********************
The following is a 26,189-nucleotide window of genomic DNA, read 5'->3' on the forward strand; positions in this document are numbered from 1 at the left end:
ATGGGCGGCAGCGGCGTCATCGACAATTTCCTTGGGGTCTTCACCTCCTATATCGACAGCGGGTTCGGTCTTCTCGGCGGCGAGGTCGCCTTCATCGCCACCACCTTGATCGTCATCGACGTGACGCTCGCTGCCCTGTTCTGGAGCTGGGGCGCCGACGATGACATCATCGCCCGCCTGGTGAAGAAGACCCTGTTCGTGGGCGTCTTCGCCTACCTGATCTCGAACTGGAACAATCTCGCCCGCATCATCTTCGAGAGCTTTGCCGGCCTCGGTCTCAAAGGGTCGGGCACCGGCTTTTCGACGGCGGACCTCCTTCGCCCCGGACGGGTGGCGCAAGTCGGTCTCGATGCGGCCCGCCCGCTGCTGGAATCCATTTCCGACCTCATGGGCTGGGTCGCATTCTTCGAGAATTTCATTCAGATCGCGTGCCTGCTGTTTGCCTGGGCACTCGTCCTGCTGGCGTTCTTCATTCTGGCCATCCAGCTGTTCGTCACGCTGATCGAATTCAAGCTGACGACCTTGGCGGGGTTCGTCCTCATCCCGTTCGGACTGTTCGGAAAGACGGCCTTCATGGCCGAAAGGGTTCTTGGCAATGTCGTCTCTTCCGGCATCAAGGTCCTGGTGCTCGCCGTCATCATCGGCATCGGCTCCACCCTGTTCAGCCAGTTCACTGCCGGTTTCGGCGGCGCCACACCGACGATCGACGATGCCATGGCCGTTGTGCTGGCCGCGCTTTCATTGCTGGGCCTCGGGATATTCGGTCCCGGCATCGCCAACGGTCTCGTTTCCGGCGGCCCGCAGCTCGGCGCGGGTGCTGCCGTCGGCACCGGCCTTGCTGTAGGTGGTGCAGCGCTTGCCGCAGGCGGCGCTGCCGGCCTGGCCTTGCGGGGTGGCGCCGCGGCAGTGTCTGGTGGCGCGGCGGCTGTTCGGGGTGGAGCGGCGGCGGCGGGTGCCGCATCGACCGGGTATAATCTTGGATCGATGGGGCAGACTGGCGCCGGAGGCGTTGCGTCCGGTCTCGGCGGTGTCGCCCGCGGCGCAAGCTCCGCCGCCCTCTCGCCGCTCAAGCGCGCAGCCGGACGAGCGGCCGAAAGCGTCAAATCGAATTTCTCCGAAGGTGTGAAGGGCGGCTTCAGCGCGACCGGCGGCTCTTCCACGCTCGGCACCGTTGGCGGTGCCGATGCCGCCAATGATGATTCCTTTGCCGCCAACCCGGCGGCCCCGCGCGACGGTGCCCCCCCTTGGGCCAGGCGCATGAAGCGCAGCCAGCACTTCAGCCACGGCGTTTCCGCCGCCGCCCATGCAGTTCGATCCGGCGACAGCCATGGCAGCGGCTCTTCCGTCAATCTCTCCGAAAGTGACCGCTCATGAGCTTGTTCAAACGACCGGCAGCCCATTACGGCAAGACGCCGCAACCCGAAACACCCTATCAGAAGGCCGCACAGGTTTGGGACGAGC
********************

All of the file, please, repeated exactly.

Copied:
The following is a 26,189-nucleotide window of genomic DNA, read 5'->3' on the forward strand; positions in this document are numbered from 1 at the left end:
ATGGGCGGCAGCGGCGTCATCGACAATTTCCTTGGGGTCTTCACCTCCTATATCGACAGCGGGTTCGGTCTTCTCGGCGGCGAGGTCGCCTTCATCGCCACCACCTTGATCGTCATCGACGTGACGCTCGCTGCCCTGTTCTGGAGCTGGGGCGCCGACGATGACATCATCGCCCGCCTGGTGAAGAAGACCCTGTTCGTGGGCGTCTTCGCCTACCTGATCTCGAACTGGAACAATCTCGCCCGCATCATCTTCGAGAGCTTTGCCGGCCTCGGTCTCAAAGGGTCGGGCACCGGCTTTTCGACGGCGGACCTCCTTCGCCCCGGACGGGTGGCGCAAGTCGGTCTCGATGCGGCCCGCCCGCTGCTGGAATCCATTTCCGACCTCATGGGCTGGGTCGCATTCTTCGAGAATTTCATTCAGATCGCGTGCCTGCTGTTTGCCTGGGCACTCGTCCTGCTGGCGTTCTTCATTCTGGCCATCCAGCTGTTCGTCACGCTGATCGAATTCAAGCTGACGACCTTGGCGGGGTTCGTCCTCATCCCGTTCGGACTGTTCGGAAAGACGGCCTTCATGGCCGAAAGGGTTCTTGGCAATGTCGTCTCTTCCGGCATCAAGGTCCTGGTGCTCGCCGTCATCATCGGCATCGGCTCCACCCTGTTCAGCCAGTTCACTGCCGGTTTCGGCGGCGCCACACCGACGATCGACGATGCCATGGCCGTTGTGCTGGCCGCGCTTTCATTGCTGGGCCTCGGGATATTCGGTCCCGGCATCGCCAACGGTCTCGTTTCCGGCGGCCCGCAGCTCGGCGCGGGTGCTGCCGTCGGCACCGGCCTTGCTGTAGGTGGTGCAGCGCTTGCCGCAGGCGGCGCTGCCGGCCTGGCCTTGCGGGGTGGCGCCGCGGCAGTGTCTGGTGGCGCGGCGGCTGTTCGGGGTGGAGCGGCGGCGGCGGGTGCCGCATCGACCGGGTATAATCTTGGATCGATGGGGCAGACTGGCGCCGGAGGCGTTGCGTCCGGTCTCGGCGGTGTCGCCCGCGGCGCAAGCTCCGCCGCCCTCTCGCCGCTCAAGCGCGCAGCCGGACGAGCGGCCGAAAGCGTCAAATCGAATTTCTCCGAAGGTGTGAAGGGCGGCTTCAGCGCGACCGGCGGCTCTTCCACGCTCGGCACCGTTGGCGGTGCCGATGCCGCCAATGATGATTCCTTTGCCGCCAACCCGGCGGCCCCGCGCGACGGTGCCCCCCCTTGGGCCAGGCGCATGAAGCGCAGCCAGCACTTCAGCCACGGCGTTTCCGCCGCCGCCCATGCAGTTCGATCCGGCGACAGCCATGGCAGCGGCTCTTCCGTCAATCTCTCCGAAAGTGACCGCTCATGAGCTTGTTCAAACGACCGGCAGCCCATTACGGCAAGACGCCGCAACCCGAAACACCCTATCAGAAGGCCGCACAGGTTTGGGACGAGC